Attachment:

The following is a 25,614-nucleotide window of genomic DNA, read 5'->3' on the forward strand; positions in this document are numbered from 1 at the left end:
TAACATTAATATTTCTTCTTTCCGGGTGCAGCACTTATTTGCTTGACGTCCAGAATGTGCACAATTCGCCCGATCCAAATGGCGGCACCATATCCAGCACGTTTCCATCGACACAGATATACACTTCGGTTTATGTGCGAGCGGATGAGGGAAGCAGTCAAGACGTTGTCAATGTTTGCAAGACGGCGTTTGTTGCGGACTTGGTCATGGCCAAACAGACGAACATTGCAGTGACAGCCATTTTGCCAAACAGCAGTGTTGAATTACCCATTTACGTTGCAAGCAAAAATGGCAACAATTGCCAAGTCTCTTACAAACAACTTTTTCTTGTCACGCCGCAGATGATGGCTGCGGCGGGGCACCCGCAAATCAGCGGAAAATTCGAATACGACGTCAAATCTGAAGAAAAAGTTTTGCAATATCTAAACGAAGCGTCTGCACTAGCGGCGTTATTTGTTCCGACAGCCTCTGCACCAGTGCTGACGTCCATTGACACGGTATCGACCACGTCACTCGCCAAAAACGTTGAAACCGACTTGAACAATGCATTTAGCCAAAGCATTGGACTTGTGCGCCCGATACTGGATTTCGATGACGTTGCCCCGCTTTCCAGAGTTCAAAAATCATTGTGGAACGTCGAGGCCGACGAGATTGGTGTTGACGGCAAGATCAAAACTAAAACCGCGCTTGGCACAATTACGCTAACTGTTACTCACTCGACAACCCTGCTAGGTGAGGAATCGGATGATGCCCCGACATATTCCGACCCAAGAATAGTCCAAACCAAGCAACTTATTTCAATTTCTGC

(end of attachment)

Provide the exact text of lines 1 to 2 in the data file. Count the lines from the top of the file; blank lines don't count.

The following is a 25,614-nucleotide window of genomic DNA, read 5'->3' on the forward strand; positions in this document are numbered from 1 at the left end:
TAACATTAATATTTCTTCTTTCCGGGTGCAGCACTTATTTGCTTGACGTCCAGAATGTGCACAATTCGCCCGATCCAAATGGCGGCACCATATCCAGCACGTTTCCATCGACACAGATATACACTTCGGTTTATGTGCGAGCGGATGAGGGAAGCAGTCAAGACGTTGTCAATGTTTGCAAGACGGCGTTTGTTGCGGACTTGGTCATGGCCAAACAGACGAACATTGCAGTGACAGCCATTTTGCCAAACAGCAGTGTTGAATTACCCATTTACGTTGCAAGCAAAAATGGCAACAATTGCCAAGTCTCTTACAAACAACTTTTTCTTGTCACGCCGCAGATGATGGCTGCGGCGGGGCACCCGCAAATCAGCGGAAAATTCGAATACGACGTCAAATCTGAAGAAAAAGTTTTGCAATATCTAAACGAAGCGTCTGCACTAGCGGCGTTATTTGTTCCGACAGCCTCTGCACCAGTGCTGACGTCCATTGACACGGTATCGACCACGTCACTCGCCAAAAACGTTGAAACCGACTTGAACAATGCATTTAGCCAAAGCATTGGACTTGTGCGCCCGATACTGGATTTCGATGACGTTGCCCCGCTTTCCAGAGTTCAAAAATCATTGTGGAACGTCGAGGCCGACGAGATTGGTGTTGACGGCAAGATCAAAACTAAAACCGCGCTTGGCACAATTACGCTAACTGTTACTCACTCGACAACCCTGCTAGGTGAGGAATCGGATGATGCCCCGACATATTCCGACCCAAGAATAGTCCAAACCAAGCAACTTATTTCAATTTCTGC